I have contacted both archive collections, and LSE kindly sent me back an image of Hodge’s signature. At first glance, it’s obvious that the signature is hers – especially in relation to the small d. It would make sense for someone with Hodge’s interests to own, or have read the sixteen titles on women’s work and women’s history. The autobiography of Margaret Haig Thomas, 2nd Viscountess Rhondda, is particuarly interesting as she was the founder of the Six Point Group, which Hodge would later work with.  I’ve not been able to visit either collection yet, but I am hoping to do so in the future.

There are still, however, some unanswered questions. How did the books end up with the Stentons? Hodge spent a year in Australia, which might be why she wanted to sell some of her titles – and it is intriguing that the titles are all from the 1890-1930 period and focused on similar topics. The medieval history background seems the most obvious link – could Hodge have known either of the Stentons? Doris Stenton seems the obvious choice, but we cannot rule out that her connection was with Frank instead. Or was it just a fluke that the Stenton’s happened to purchase Hodge’s titles together?

Some of these questions may never be answered. Some may come to light in future discoveries. What I think is key here is that this discovery could not have happened without the dedicated cataloguing by our librarians, the work of JISC and the archival collections of LSE and Bristol. I hope my small find helps and inspires those interested in these topics to look further into the Stentons’ connection to Esther Hodge, or to consider further the role of ownership. The titles that we hold in libraries are not only special because of their authors, but how they inspired and influenced the readers who interacted with them. The study of provenance is not only important within the history of the book, but in the studies of historiography and the discussion of ideas. I have been very lucky to work with the Special Collections, and even now, the collections still surprise me with the wonderful treasures they hold.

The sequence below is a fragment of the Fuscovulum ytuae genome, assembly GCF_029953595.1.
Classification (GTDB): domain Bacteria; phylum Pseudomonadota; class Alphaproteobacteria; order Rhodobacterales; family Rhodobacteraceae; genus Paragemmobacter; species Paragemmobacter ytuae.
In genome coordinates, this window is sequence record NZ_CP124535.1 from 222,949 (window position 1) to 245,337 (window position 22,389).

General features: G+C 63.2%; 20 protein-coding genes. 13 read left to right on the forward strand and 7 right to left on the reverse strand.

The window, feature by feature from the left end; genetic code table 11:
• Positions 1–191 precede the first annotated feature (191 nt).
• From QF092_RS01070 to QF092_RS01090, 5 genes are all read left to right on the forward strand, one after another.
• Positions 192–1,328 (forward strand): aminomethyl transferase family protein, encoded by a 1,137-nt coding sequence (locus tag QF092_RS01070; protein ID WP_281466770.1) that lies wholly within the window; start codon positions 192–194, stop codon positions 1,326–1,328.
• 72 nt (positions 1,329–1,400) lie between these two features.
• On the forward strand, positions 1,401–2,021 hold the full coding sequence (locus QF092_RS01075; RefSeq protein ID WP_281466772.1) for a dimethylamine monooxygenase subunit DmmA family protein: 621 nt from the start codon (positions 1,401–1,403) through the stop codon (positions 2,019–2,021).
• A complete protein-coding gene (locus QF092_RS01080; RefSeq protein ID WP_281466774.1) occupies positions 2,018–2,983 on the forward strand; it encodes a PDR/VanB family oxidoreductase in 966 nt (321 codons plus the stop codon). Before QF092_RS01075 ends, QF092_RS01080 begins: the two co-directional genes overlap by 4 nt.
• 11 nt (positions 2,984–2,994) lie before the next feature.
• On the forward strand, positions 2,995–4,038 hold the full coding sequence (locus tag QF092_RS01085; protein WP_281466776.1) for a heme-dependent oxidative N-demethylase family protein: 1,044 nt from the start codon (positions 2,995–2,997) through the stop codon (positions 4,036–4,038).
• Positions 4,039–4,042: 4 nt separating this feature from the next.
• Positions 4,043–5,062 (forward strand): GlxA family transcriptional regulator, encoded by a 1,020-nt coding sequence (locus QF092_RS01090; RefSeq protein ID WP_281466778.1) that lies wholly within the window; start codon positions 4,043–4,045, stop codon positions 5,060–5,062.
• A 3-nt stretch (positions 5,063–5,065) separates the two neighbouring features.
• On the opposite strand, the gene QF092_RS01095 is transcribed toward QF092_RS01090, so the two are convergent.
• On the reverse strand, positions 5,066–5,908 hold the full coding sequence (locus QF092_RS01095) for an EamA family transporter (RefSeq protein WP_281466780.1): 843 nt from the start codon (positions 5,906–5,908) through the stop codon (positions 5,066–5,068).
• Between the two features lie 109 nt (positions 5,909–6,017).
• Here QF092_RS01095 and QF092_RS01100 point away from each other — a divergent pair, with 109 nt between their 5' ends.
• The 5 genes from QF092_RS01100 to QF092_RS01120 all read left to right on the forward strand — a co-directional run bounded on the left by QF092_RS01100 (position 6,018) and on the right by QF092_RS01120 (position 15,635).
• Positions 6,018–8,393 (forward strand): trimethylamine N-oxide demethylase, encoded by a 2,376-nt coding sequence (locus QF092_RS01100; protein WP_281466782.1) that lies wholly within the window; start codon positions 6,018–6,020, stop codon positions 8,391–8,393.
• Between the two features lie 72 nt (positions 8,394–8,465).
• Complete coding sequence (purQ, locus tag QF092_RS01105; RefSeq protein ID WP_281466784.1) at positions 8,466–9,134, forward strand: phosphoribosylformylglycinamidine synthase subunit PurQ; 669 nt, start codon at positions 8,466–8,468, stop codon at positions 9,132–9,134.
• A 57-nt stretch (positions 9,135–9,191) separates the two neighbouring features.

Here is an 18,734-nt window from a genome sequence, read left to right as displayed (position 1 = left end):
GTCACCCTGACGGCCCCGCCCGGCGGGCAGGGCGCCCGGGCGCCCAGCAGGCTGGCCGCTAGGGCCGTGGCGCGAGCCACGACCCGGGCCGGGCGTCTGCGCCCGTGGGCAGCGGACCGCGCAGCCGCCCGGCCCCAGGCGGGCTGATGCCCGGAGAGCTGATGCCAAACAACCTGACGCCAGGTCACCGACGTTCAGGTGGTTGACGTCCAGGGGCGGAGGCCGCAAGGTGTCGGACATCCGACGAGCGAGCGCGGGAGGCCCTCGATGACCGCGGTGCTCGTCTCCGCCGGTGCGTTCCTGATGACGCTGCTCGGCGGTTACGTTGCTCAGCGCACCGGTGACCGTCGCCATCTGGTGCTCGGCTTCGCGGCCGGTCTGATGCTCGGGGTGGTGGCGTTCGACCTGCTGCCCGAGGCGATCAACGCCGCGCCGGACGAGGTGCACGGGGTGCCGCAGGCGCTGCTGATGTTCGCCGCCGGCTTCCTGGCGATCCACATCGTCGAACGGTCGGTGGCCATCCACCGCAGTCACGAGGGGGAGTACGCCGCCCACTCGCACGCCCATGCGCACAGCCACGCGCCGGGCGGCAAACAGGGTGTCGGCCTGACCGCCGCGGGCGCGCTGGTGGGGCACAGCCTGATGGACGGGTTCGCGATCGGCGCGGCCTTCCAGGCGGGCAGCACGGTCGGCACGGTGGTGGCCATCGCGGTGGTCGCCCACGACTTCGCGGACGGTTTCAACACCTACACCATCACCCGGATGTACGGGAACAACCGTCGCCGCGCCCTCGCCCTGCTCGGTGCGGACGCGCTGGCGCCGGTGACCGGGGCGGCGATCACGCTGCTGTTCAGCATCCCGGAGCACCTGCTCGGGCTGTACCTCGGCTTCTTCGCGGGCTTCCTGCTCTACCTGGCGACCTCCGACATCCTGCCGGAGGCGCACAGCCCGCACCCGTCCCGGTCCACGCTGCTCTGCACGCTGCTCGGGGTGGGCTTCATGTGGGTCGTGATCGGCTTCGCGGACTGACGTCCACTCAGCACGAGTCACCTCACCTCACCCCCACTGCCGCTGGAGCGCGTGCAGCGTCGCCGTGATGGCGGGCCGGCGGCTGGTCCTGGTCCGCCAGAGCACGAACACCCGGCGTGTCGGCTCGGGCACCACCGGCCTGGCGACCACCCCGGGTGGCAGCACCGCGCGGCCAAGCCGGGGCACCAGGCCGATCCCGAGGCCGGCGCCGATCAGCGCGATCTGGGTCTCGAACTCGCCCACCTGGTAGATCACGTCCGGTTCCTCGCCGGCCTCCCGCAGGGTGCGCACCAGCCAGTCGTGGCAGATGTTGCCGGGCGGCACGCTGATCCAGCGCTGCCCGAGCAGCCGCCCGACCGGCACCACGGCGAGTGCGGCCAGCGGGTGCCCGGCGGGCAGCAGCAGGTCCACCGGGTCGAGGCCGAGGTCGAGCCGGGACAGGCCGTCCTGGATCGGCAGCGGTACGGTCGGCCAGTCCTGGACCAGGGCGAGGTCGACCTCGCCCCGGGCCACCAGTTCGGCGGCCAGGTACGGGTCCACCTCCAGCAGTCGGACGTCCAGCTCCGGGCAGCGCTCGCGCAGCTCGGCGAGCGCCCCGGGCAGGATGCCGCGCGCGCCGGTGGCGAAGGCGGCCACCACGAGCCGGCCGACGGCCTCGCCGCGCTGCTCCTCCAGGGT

If you have any further information on Esther Hodge, or would like to view these items, contact us at specialcollections@reading.ac.uk.  

Full list of the titles owned by Esther Hodge within the Stenton Collection (also available to view in our Library catalogue)

Women and politics (1931) by the Duchess of Atholl. STENTON LIBRARY–BD/04

Annie Besant: an autobiography (1893) STENTON LIBRARY–BB/05

Our mothers : a cavalcade in pictures, quotation and description of late Victorian women, 1870-1900 (1932) edited by Alan Bott ; text by Irene Clephane. STENTON LIBRARY–BB/09

Life errant (1935) by Cicely Hamilton STENTON LIBRARY–BB/24

Memories of a militant (1924) by Annie Kenney. STENTON LIBRARY–BB/11

Margaret Ethel MacDonald (1912) by J. Ramsay MacDonald. STENTON LIBRARY–BB/03

This was my world (1933) by Viscountess Rhondda. STENTON LIBRARY–BB/15

Margaret McMillan: prophet and pioneer (1932)  by Albert Mansbridge. STENTON LIBRARY–BD/03

Women as army surgeons : being the history of the Women’s Hospital Corps in Paris, Wimereux and Endell Street, September 1914 – October 1919 (1920) by Flora Murray. STENTON LIBRARY–BB/10

My fight for birth control (1932) by Margaret Sanger. STENTON LIBRARY–BC/04

Nine women, drawn from the epoch of the French revolution (1932) by Halina Sokolnikova (Serebriakova) ; translated by H. C. Stevens ; with an introduction by Mrs. Sidney Webb. STENTON LIBRARY–BB/04

Unfinished adventure : selected reminiscences from an Englishwoman’s life (1933) by Evelyn Sharp. STENTON LIBRARY–BC/05

Hertha Ayrton, 1854-1923 : a memoir (1926) Evelyn Sharp. STENTON LIBRARY–BC/06

Impressions that remained : memoirs (1919) by Ethel Smyth. STENTON LIBRARY–BB/20 VOL. 1-2

Millicent Garrett Fawcett (1931) by Ray Strachey. STENTON LIBRARY–BC/24

The cause : a short history of the women’s movement in Great Britain (1928) by Ray Strachey. STENTON LIBRARY–BD/05